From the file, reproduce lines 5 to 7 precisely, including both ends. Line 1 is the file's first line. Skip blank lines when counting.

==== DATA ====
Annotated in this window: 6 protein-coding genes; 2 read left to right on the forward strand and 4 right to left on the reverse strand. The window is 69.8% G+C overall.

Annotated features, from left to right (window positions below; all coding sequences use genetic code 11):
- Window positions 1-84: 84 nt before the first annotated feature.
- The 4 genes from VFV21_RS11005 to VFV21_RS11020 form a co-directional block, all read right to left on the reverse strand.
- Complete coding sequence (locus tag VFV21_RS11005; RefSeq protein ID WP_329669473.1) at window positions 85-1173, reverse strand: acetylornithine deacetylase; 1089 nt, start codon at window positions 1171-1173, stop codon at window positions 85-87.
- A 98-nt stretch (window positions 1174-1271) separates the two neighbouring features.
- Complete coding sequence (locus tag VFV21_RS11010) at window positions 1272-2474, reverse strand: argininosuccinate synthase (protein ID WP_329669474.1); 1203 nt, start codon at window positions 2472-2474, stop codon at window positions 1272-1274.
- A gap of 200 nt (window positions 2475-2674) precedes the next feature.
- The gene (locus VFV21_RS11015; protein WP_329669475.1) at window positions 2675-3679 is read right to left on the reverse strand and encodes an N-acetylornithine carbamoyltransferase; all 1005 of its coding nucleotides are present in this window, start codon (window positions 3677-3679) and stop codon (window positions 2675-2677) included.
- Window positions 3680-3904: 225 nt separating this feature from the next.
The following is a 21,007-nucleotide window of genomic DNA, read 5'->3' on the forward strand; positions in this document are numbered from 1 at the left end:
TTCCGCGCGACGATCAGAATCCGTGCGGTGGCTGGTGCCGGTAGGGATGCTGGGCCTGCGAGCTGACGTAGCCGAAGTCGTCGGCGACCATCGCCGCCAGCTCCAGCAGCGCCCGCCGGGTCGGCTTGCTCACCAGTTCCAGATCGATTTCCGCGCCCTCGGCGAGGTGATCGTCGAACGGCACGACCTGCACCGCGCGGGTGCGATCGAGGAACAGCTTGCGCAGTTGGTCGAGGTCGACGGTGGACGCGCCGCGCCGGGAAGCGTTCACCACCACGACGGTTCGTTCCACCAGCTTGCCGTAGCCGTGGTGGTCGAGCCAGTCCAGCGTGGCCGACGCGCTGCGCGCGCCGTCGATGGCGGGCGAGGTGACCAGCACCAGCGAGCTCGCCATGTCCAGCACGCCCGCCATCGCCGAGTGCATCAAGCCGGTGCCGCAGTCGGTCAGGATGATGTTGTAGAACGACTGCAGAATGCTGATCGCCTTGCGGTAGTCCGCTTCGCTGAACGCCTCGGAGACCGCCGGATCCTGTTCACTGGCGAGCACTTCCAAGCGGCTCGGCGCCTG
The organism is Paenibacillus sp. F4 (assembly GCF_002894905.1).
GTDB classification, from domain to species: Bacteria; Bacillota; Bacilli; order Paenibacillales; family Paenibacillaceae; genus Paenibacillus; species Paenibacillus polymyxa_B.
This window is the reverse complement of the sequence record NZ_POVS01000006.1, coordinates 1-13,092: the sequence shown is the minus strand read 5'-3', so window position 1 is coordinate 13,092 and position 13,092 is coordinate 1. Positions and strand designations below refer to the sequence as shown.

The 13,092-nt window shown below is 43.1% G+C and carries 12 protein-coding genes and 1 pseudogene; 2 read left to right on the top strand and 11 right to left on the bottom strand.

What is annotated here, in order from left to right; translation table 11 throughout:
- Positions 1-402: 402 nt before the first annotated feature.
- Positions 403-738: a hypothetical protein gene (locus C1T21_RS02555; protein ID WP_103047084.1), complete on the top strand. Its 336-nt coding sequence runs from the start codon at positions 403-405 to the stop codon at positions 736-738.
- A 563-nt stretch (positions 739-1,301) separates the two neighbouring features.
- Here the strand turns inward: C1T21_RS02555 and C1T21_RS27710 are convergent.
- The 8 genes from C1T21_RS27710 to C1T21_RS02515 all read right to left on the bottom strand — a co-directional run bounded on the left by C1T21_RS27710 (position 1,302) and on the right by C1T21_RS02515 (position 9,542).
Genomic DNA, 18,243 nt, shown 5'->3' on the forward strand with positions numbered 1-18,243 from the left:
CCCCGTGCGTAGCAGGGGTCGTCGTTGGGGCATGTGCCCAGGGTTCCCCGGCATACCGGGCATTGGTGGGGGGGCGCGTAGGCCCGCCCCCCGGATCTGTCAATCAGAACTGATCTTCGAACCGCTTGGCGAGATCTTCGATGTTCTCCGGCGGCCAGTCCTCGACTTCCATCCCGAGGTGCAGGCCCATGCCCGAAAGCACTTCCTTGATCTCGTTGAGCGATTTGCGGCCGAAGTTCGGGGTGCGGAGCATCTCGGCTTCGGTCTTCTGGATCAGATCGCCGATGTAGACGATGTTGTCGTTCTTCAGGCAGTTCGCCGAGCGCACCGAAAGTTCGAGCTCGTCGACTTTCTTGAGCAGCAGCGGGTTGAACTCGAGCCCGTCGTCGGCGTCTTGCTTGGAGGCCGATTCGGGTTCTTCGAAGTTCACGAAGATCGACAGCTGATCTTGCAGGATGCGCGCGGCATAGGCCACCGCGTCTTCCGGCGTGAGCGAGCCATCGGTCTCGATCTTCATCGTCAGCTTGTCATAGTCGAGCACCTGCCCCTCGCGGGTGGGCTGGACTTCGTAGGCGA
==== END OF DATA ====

- Complete coding sequence (locus tag VFV21_RS11005; RefSeq protein ID WP_329669473.1) at window positions 85-1173, reverse strand: acetylornithine deacetylase; 1089 nt, start codon at window positions 1171-1173, stop codon at window positions 85-87.
- A 98-nt stretch (window positions 1174-1271) separates the two neighbouring features.
- Complete coding sequence (locus tag VFV21_RS11010) at window positions 1272-2474, reverse strand: argininosuccinate synthase (protein ID WP_329669474.1); 1203 nt, start codon at window positions 2472-2474, stop codon at window positions 1272-1274.